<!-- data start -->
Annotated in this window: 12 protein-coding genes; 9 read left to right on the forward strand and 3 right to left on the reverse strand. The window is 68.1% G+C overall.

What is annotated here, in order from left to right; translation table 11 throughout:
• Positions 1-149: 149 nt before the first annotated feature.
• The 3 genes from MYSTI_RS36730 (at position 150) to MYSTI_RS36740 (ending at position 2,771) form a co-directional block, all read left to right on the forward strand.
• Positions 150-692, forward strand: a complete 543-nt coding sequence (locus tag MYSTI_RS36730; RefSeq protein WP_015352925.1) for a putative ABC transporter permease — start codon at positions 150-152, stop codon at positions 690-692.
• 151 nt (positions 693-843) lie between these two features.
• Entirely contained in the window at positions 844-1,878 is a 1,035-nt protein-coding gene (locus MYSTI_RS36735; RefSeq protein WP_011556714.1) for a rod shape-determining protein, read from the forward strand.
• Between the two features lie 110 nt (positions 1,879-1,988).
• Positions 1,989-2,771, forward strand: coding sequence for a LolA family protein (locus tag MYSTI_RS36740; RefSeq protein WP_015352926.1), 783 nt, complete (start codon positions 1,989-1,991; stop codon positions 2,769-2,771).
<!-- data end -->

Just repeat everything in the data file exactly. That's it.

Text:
Annotated in this window: 12 protein-coding genes; 9 read left to right on the forward strand and 3 right to left on the reverse strand. The window is 68.1% G+C overall.

What is annotated here, in order from left to right; translation table 11 throughout:
• Positions 1-149: 149 nt before the first annotated feature.
• The 3 genes from MYSTI_RS36730 (at position 150) to MYSTI_RS36740 (ending at position 2,771) form a co-directional block, all read left to right on the forward strand.
• Positions 150-692, forward strand: a complete 543-nt coding sequence (locus tag MYSTI_RS36730; RefSeq protein WP_015352925.1) for a putative ABC transporter permease — start codon at positions 150-152, stop codon at positions 690-692.
• 151 nt (positions 693-843) lie between these two features.
• Entirely contained in the window at positions 844-1,878 is a 1,035-nt protein-coding gene (locus MYSTI_RS36735; RefSeq protein WP_011556714.1) for a rod shape-determining protein, read from the forward strand.
• Between the two features lie 110 nt (positions 1,879-1,988).
• Positions 1,989-2,771, forward strand: coding sequence for a LolA family protein (locus tag MYSTI_RS36740; RefSeq protein WP_015352926.1), 783 nt, complete (start codon positions 1,989-1,991; stop codon positions 2,769-2,771).